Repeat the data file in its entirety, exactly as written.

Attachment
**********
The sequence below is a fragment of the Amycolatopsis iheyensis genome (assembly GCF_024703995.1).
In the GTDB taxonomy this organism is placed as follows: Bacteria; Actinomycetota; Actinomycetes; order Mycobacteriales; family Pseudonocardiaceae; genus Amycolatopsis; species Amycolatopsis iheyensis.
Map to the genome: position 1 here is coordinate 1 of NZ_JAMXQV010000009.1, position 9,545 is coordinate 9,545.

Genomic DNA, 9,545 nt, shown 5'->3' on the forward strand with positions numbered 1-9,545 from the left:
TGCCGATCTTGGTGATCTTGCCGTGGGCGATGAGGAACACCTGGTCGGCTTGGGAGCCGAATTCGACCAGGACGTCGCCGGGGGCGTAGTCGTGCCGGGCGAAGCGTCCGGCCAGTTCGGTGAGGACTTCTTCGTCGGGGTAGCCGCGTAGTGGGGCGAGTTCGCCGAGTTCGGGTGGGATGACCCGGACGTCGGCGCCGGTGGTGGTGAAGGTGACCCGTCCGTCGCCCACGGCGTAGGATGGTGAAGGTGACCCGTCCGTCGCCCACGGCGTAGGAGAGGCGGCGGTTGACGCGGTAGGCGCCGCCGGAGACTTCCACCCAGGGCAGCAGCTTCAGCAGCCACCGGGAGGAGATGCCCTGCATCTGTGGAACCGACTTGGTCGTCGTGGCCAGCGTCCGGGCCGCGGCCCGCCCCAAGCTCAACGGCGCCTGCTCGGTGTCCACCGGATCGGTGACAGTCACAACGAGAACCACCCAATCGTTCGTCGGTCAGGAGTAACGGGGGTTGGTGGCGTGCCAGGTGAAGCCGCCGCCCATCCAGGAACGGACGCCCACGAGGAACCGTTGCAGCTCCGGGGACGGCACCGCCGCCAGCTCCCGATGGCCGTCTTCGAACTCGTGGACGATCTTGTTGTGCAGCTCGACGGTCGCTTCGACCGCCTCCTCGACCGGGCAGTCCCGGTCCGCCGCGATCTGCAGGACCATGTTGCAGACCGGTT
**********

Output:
The sequence below is a fragment of the Amycolatopsis iheyensis genome (assembly GCF_024703995.1).
In the GTDB taxonomy this organism is placed as follows: Bacteria; Actinomycetota; Actinomycetes; order Mycobacteriales; family Pseudonocardiaceae; genus Amycolatopsis; species Amycolatopsis iheyensis.
Map to the genome: position 1 here is coordinate 1 of NZ_JAMXQV010000009.1, position 9,545 is coordinate 9,545.

Genomic DNA, 9,545 nt, shown 5'->3' on the forward strand with positions numbered 1-9,545 from the left:
TGCCGATCTTGGTGATCTTGCCGTGGGCGATGAGGAACACCTGGTCGGCTTGGGAGCCGAATTCGACCAGGACGTCGCCGGGGGCGTAGTCGTGCCGGGCGAAGCGTCCGGCCAGTTCGGTGAGGACTTCTTCGTCGGGGTAGCCGCGTAGTGGGGCGAGTTCGCCGAGTTCGGGTGGGATGACCCGGACGTCGGCGCCGGTGGTGGTGAAGGTGACCCGTCCGTCGCCCACGGCGTAGGATGGTGAAGGTGACCCGTCCGTCGCCCACGGCGTAGGAGAGGCGGCGGTTGACGCGGTAGGCGCCGCCGGAGACTTCCACCCAGGGCAGCAGCTTCAGCAGCCACCGGGAGGAGATGCCCTGCATCTGTGGAACCGACTTGGTCGTCGTGGCCAGCGTCCGGGCCGCGGCCCGCCCCAAGCTCAACGGCGCCTGCTCGGTGTCCACCGGATCGGTGACAGTCACAACGAGAACCACCCAATCGTTCGTCGGTCAGGAGTAACGGGGGTTGGTGGCGTGCCAGGTGAAGCCGCCGCCCATCCAGGAACGGACGCCCACGAGGAACCGTTGCAGCTCCGGGGACGGCACCGCCGCCAGCTCCCGATGGCCGTCTTCGAACTCGTGGACGATCTTGTTGTGCAGCTCGACGGTCGCTTCGACCGCCTCCTCGACCGGGCAGTCCCGGTCCGCCGCGATCTGCAGGACCATGTTGCAGACCGGTT